While I was hesitant to put together a list of my favorite films of 2008 because I haven’t seen nearly enough of them, I have no such qualms about posting this corresponding list of my favorite television shows of the year, as I watch way too much TV. The one show you will not find on this list is Mad Men. I hate Mad Men. I think it’s the most overrated show on television. Also, there are some SPOILERS AHEAD if you aren’t caught up to the most current episodes of these series. And with that, here’s my list:
1. The Shield: My top two show are both police dramas, but could not be more different. The Shield may be a fantasy compared to the hyper-realistic The Wire, but, damn, if it isn’t compelling. The Shield ended it’s 7-year run with a bang. In Vic Mackey’s quest to remain out of prison, he managed to throw away everything and everyone he cared about. Mackey finally confessing all his sins was the best, most powerful scene of 2008. And if you want confirmation that the Emmys and Golden Globes are total embarrassments at this point, look no further than their refusal to nominate Walton Goggins for best supporting actor. His performance as Shane Vandrell, this year especially, was always enthralling.
2. The Wire: This is kind of unfair. Over the past year, I’ve watched all 5 seasons of The Wire. So it’s hard for me to separate season 5 from the first 4. That being said, I did love season 5. And it was great to see Clark Johnson in front of the camera again.
3. Pushing Daisies: I’m not a big procedural fan, but those that I do love have two things in common: serial elements/overarching stories and an interesting hook. Pushing Daisies has both of those things in abundance. When Pushing Daisies premiered, I think everyone thought “Oh, it looks like Tim Burton made a TV show.” But it became something truly original and unique. And while it certainly wasn’t for everyone (as evidenced by the ratings), television will be less without it. Pushing Daisies had it’s own weird, color-saturated, storybook universe, and I savored every minute I got to spend in it.
4. Battlestar Galactica: They find earth… and it’s irradiated wasteland! Humanity is screwed! Even if you’re not a sci-fi fan, Battlestar always brings great human drama.
5. The Daily Show/The Colbert Report: In an election year, the combo of TDS and TCR are a must-watch every night. Colbert was especially good playing a conservative commentator trying to (poorly) contain his disgust for John McCain.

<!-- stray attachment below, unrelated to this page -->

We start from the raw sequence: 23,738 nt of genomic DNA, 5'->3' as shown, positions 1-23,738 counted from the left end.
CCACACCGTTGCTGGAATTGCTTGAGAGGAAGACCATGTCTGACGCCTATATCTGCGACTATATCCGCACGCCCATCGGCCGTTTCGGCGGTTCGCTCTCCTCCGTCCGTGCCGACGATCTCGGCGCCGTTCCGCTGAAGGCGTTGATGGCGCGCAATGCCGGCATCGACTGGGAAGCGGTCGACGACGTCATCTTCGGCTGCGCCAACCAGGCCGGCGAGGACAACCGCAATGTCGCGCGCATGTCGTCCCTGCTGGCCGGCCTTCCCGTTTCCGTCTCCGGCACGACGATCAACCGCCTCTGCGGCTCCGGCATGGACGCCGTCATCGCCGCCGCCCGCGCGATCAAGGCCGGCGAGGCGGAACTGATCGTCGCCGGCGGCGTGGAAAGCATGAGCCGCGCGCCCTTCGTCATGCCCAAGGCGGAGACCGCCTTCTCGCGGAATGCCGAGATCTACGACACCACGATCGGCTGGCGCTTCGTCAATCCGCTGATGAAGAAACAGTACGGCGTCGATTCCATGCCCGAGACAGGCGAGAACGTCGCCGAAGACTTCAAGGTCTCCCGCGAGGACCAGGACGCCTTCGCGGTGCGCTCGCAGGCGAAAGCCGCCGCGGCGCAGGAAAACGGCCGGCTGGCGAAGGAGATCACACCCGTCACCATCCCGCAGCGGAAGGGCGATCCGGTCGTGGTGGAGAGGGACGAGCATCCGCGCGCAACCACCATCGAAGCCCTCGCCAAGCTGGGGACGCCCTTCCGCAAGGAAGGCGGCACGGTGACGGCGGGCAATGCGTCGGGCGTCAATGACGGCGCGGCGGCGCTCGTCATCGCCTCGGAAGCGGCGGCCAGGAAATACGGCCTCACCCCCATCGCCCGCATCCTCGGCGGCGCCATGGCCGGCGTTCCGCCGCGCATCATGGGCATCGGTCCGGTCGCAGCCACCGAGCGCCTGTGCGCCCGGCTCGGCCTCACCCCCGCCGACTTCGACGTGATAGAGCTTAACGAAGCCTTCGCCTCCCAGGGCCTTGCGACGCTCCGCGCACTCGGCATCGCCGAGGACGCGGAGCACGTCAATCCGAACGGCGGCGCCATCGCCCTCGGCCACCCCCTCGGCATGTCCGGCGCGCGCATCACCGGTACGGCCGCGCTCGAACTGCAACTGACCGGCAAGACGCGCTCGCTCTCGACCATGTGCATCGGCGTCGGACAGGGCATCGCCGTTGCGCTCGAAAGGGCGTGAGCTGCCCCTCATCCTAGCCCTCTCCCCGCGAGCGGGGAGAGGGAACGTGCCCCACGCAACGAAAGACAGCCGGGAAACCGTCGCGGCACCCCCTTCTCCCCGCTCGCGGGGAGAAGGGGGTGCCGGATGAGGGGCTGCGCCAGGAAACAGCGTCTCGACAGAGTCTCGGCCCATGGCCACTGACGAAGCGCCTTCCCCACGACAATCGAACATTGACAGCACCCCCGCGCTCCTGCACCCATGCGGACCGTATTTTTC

6. The Office: I think the debate is over. The UK Office may have been the first, but the US Office is the better series. It’s in it’s fifth year and so far this season has been it’s best. I watch every episode twice (thank you DVR) because the first time through I’m constantly laughing so hard that I miss some of the dialogue. They also get major points for managing to put Jim and Pam together without ruining the show.
7. Lost: Lost’s had some hiccups over the years, but the major flaw was always that the flashbacks were rarely as interesting as the story on the island. This season the writing team fixed that problem by switching from flashbacks to flashforwards. Was this season perfect? No. But it was pretty close and had a very satisfying season finale.
8. The Unit: Have you ever thought, “Ya know, I love 24, but it’s not intense enough for me”? Then “The Unit” is the show for you. David Mamet and Shawn Ryan, creator of The Shield, week in and week out deliver some of the most edge-of-your-seat action of any show on television. It’s almost like a realistic version of The A-Team. It’s sad that this show gets lost among all of CBS’s procedurals.
9. Fringe: Halfway through the first part of this season, I was afraid Fringe was in danger of already becoming a parody of itself. Every week it seemed Walter Bishop’s past was somehow tied to another freaky-deaky case in the present and Joshua Jackson’s one-liners were getting lamer and lamer. But then the writers seemed to recognize the flaws and fixed everything. And the “fall season finale” was the best episode yet. Easily the best new show of the season.
10. Countdown with Keith Olbermann/The Rachel Maddow Show: Again, in an election year, you need some political shows. To borrow a metaphor from John McCain, when you need an axe and a scalpel, Olbermann and Maddow are the perfect combination. Olbermann is, not surprisingly, the axe. He can be hot-headed and often over-the-top, but his special/campaign comments over the last two weeks of the campaign did a great job of pointing out the hypocrisy of the McCain/Palin ticket. Maddow would then be the scalpel. She’s incredibly smart. She lets her guests talk, but then is always ready to throw the counter-punch when they finish a point. She has a love of politics that is infectious and really was the breakout star of this year’s election coverage. In a lot of ways she reminds of Tim Russert. Granted, unlike Russert, she wears her political leanings on her sleeve, but she just comes across as a nice, genuine person and you never feel like she’s trying to beat up on guests who are on the opposite side of an issue (unlike so many others in cable news). Also, unlike some other liberal commentators, when she’s disagreed with Obama, she’s really gone after him.
11*. Friday Night Lights: FNL would be competing for a top 5 spot on my list, but I just haven’t seen enough episodes from 2008 yet. I’m a little over halfway through season 2 on DVD and I haven’t seen any of season 3 since I don’t have DirecTV. That being said, I can’t just throw it in the Honorable Mention category. It’s just too good. If there’s any show that is guaranteed to make you swell up with emotion, it’s Friday Night Lights. It may be the only show on this list that’s made me teary-eyed at any point.
Honorable Mention: Chuck, It’s Always Sunny in Philadelphia, 30 Rock, Burn Notice, House, Life, The Ultimate Fighter, Psych, Top Chef, The Soup, Smallville